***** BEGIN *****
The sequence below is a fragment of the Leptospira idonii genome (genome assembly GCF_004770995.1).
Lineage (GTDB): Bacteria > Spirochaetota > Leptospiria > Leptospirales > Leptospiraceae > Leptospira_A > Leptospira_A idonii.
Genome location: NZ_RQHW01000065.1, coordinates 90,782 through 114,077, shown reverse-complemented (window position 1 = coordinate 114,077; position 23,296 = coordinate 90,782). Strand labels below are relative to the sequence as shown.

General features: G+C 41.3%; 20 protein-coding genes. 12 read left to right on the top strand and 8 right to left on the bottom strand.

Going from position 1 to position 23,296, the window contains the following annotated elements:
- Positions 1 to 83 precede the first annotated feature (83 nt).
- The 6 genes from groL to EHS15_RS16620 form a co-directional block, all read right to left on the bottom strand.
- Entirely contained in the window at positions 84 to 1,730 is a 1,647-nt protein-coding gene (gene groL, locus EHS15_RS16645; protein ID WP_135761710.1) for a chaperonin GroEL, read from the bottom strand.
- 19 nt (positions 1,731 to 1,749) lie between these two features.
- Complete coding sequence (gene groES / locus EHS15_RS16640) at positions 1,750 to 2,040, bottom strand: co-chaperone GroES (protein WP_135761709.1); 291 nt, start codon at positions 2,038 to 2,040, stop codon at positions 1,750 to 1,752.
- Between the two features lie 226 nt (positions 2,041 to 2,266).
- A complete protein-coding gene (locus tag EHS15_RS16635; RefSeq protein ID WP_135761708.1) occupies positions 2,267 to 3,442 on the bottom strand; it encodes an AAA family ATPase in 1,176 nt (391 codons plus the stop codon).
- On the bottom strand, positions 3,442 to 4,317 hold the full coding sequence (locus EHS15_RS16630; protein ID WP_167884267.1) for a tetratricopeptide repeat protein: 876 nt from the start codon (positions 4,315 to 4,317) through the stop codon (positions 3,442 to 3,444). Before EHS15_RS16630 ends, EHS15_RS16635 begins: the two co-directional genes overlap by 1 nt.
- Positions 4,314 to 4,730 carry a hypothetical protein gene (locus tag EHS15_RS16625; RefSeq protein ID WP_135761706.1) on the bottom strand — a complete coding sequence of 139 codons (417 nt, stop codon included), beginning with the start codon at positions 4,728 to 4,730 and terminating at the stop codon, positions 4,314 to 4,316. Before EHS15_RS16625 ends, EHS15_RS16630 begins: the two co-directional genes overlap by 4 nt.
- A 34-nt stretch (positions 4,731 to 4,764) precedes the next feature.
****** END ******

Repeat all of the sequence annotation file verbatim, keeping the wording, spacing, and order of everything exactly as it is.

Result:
The sequence below is a fragment of the Leptospira idonii genome (genome assembly GCF_004770995.1).
Lineage (GTDB): Bacteria > Spirochaetota > Leptospiria > Leptospirales > Leptospiraceae > Leptospira_A > Leptospira_A idonii.
Genome location: NZ_RQHW01000065.1, coordinates 90,782 through 114,077, shown reverse-complemented (window position 1 = coordinate 114,077; position 23,296 = coordinate 90,782). Strand labels below are relative to the sequence as shown.

General features: G+C 41.3%; 20 protein-coding genes. 12 read left to right on the top strand and 8 right to left on the bottom strand.

Going from position 1 to position 23,296, the window contains the following annotated elements:
- Positions 1 to 83 precede the first annotated feature (83 nt).
- The 6 genes from groL to EHS15_RS16620 form a co-directional block, all read right to left on the bottom strand.
- Entirely contained in the window at positions 84 to 1,730 is a 1,647-nt protein-coding gene (gene groL, locus EHS15_RS16645; protein ID WP_135761710.1) for a chaperonin GroEL, read from the bottom strand.
- 19 nt (positions 1,731 to 1,749) lie between these two features.
- Complete coding sequence (gene groES / locus EHS15_RS16640) at positions 1,750 to 2,040, bottom strand: co-chaperone GroES (protein WP_135761709.1); 291 nt, start codon at positions 2,038 to 2,040, stop codon at positions 1,750 to 1,752.
- Between the two features lie 226 nt (positions 2,041 to 2,266).
- A complete protein-coding gene (locus tag EHS15_RS16635; RefSeq protein ID WP_135761708.1) occupies positions 2,267 to 3,442 on the bottom strand; it encodes an AAA family ATPase in 1,176 nt (391 codons plus the stop codon).
- On the bottom strand, positions 3,442 to 4,317 hold the full coding sequence (locus EHS15_RS16630; protein ID WP_167884267.1) for a tetratricopeptide repeat protein: 876 nt from the start codon (positions 4,315 to 4,317) through the stop codon (positions 3,442 to 3,444). Before EHS15_RS16630 ends, EHS15_RS16635 begins: the two co-directional genes overlap by 1 nt.
- Positions 4,314 to 4,730 carry a hypothetical protein gene (locus tag EHS15_RS16625; RefSeq protein ID WP_135761706.1) on the bottom strand — a complete coding sequence of 139 codons (417 nt, stop codon included), beginning with the start codon at positions 4,728 to 4,730 and terminating at the stop codon, positions 4,314 to 4,316. Before EHS15_RS16625 ends, EHS15_RS16630 begins: the two co-directional genes overlap by 4 nt.
- A 34-nt stretch (positions 4,731 to 4,764) precedes the next feature.